Nigeria, Morocco back plans for biennial World Cup
One of the greatest debates in global sport has been the idea of holding football’s World Cup every two years, instead of the traditional four we have long been used to.
The 71st assembly of the world football governing body, Fifa, held online last May in Zurich, revived the debate after two of the most influential figures in African football today brought it forward for discussion.
While the Moroccan football chief praised the increase in the number of African teams in the World Cup, he reckons a more frequent tournament will complete parity in the world game.
“This change would also allow the most talented African players to progress and shine on the international stage,” Lekjaa said.
“Only eight teams have won the World Cup, and most of the participants are still the same. We need to make the World Cup a more inclusive competition, not only by increasing the number of participants, which has already been done, but also by increasing the frequency of the tournament.
Morocco is a great football nation, but in the nearly 100 years of the World Cup’s existence, we have only participated five times (at the World Cup). This is not only due to the extreme difficulty of qualifying, but above all because of the frequency of this competition.”
Lekjaa, meanwhile, has allayed fears that a World Cup every two years would eventually diminish interest in the tournament.
“In all sports, including football, major competitions are played every year or two (such as the African Cup of Nations) and they are no less interesting, but the fans do not tire of them. The World Cup will remain a great competition while becoming more democratic and giving less developed nations the opportunity to participate and progress.”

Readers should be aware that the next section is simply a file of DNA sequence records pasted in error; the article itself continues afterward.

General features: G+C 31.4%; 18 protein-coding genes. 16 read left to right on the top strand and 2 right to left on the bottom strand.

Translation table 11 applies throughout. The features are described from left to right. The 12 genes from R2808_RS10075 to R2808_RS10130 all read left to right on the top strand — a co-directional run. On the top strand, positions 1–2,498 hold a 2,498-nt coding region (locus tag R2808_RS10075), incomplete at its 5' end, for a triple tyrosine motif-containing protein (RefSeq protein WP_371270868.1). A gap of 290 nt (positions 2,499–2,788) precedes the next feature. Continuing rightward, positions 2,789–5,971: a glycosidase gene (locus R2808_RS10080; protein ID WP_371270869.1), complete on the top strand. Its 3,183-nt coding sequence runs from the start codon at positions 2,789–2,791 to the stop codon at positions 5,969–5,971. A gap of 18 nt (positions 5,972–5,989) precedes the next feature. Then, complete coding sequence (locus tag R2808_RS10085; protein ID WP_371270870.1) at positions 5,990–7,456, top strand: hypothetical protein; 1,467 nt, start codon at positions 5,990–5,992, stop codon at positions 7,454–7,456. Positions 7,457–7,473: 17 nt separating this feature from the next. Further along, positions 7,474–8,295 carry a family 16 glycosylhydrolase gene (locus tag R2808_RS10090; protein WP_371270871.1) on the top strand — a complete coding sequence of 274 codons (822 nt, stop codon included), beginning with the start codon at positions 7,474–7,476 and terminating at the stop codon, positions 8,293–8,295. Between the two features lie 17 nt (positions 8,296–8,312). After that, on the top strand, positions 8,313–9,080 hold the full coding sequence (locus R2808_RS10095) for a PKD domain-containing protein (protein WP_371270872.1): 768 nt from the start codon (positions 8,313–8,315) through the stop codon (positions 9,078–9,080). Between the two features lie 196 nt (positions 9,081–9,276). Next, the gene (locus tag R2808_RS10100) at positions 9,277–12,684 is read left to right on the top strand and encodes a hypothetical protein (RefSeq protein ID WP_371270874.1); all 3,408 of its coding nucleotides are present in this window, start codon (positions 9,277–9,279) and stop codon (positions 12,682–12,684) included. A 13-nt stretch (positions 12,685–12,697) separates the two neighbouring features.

Nigerian Pinnick, another big voice in African football, echoed Lekjaa’s sentiments about a biennial World Cup.
“Competing at the highest level helps less developed countries to raise their standards, that’s a fact,” said Pinnick.
“It increases their experience and helps them learn from their mistakes. It is also a key way of rallying a country and its key stakeholders to a goal, including fans, sports authorities and governments. When people can see that an outcome is achievable, that it is realistic and that everyone can be seriously committed to it. With the World Cup being played every four years, the opportunity to experience it is too rare and spread out over too long a period. Entire generations of players miss out, sometimes because of a single match, potentially decided on a single play. If you lose the first two games of a qualification phase, you know you’ve missed out on your chance for the next six or seven years at least!”
Pinnick added that a four-year World Cup cycle wasn’t initially designed with football in mind, claiming that it was a concept borrowed from the Olympic Games.
“The World Cup is played every four years for historical reasons related to the Olympic cycle,” Pinnick added. “It’s been like that for almost 100 years. We can’t stand still and say, ‘This is the way it’s always been and this is the way it should be’. It’s absurd to say that. We can add an extra month every four years to organise the most beautiful competition in the world and find ways to protect the interests of the players, the clubs, the leagues, the federations and the Confederation, and that is neither irrational nor absurd.”
The prospect of the World Cup being played more frequently is therefore gaining ground in the world’s football governing bodies.